The top character means “female sheep/ewe.” This marking and the examples below are taken from Before Writing Vol. I (©1992) by Denise Schmandt-Besserat, page 143.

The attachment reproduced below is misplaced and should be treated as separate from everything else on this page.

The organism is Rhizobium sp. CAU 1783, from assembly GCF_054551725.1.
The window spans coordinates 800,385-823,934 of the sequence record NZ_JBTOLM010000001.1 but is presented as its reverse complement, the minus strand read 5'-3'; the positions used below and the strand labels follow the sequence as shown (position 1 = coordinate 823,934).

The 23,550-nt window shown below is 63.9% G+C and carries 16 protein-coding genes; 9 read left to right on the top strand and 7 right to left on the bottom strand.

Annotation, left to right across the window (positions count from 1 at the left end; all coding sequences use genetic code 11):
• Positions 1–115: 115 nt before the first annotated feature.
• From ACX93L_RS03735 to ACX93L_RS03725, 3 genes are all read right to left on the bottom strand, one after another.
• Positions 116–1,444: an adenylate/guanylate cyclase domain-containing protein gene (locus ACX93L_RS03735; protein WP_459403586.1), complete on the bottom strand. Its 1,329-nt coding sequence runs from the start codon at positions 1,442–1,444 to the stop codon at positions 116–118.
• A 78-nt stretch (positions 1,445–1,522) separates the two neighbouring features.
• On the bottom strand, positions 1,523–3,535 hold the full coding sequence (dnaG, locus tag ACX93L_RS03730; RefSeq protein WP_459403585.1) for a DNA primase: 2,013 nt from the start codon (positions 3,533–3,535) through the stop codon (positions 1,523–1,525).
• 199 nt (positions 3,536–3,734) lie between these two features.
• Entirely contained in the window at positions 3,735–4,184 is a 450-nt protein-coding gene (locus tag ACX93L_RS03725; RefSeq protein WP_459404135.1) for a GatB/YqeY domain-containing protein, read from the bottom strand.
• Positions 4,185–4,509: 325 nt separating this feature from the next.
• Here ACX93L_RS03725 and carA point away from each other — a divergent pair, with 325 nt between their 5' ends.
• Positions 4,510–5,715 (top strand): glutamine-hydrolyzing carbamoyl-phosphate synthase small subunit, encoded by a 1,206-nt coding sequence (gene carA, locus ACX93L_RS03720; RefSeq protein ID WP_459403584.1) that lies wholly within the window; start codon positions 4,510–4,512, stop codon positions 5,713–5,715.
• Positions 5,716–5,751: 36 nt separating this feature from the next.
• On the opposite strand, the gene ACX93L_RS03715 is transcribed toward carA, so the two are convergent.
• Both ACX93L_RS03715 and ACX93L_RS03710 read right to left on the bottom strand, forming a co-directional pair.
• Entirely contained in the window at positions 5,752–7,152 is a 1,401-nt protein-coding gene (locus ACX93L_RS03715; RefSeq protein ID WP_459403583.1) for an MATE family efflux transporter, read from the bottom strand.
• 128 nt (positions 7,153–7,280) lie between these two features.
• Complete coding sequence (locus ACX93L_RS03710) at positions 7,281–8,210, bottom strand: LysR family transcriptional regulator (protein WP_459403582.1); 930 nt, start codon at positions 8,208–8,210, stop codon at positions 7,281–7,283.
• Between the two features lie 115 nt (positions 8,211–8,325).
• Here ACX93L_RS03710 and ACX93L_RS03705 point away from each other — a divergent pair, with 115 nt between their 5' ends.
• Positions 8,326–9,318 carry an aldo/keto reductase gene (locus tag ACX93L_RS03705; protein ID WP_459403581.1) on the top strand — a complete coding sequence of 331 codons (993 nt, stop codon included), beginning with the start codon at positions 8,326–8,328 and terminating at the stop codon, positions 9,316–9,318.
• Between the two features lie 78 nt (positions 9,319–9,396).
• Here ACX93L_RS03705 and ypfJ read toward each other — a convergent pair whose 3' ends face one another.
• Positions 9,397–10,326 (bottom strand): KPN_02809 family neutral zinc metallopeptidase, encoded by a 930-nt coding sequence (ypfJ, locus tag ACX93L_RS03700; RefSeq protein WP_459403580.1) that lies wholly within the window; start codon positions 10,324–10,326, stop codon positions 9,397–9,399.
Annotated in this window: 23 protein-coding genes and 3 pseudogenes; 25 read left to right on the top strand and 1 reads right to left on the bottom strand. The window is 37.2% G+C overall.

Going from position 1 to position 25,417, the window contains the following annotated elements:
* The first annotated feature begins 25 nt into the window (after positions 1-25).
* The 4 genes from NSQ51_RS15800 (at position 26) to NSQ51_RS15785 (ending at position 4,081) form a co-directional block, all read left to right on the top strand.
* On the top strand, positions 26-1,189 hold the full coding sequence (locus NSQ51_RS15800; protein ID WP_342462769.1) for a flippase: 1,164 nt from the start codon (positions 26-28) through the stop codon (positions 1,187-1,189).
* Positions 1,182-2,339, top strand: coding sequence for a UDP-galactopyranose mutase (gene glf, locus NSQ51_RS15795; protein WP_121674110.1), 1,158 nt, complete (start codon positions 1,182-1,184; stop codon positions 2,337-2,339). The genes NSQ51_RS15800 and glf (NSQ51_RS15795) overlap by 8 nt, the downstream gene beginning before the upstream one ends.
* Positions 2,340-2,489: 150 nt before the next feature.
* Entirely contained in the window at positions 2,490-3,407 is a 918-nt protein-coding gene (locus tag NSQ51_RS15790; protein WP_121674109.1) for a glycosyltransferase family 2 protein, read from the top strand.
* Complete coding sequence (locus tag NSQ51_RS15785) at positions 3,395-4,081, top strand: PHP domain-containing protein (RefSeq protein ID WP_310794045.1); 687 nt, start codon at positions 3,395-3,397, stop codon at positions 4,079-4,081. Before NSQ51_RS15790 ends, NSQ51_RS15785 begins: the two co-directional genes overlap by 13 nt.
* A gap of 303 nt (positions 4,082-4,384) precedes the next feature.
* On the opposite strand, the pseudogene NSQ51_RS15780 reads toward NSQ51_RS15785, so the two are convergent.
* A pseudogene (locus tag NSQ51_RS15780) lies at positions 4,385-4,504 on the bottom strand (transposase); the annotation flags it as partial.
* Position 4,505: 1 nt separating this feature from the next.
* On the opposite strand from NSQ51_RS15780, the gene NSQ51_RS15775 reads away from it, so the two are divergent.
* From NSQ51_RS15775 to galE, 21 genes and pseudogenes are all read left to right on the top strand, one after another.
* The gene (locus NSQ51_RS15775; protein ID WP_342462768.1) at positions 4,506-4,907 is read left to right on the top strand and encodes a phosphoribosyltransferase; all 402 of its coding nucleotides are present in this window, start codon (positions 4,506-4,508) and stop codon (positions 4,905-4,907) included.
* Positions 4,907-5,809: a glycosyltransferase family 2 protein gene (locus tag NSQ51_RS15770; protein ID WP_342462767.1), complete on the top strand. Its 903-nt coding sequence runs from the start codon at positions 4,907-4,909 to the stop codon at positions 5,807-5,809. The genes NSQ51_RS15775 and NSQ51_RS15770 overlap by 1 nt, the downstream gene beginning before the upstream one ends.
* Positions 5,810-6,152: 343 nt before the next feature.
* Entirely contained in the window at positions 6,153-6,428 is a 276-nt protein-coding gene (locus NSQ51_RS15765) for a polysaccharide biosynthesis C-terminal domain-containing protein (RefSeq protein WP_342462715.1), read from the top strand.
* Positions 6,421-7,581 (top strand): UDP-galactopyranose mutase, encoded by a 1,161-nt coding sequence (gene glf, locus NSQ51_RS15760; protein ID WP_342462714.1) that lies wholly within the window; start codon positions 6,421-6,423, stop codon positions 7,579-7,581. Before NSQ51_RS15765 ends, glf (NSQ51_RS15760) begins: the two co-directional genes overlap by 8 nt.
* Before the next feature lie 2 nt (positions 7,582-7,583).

The complex tokens (on the left below) are circa 6,400-5,100 years old (“4400-3100 B.C. [Uruk XVII-IVa]” page 198). The cuneiform on the right is circa 5,000-3,000 years old (3,000-1,000 BC). “Sheep” was represented by a circle (O) with a plus (+) in it. “Ewe” (female sheep) was represented by a circle with a plus and a “V.” A salient body part of the female is the vagina—because it is where the penis enters to inseminate and where the baby emerges when born—which is “V”-shaped, so one logically assumes that this “V” represents female mammal genitalia. This is the first documented time that a “V” signifying for “female” has been used as a recording mechanism by equating one “V” mark inside of the mark for “sheep” which then equals the combined meaning of “one female sheep.” This means that “V” has been equated with the female form in writing for circa 6,400 years.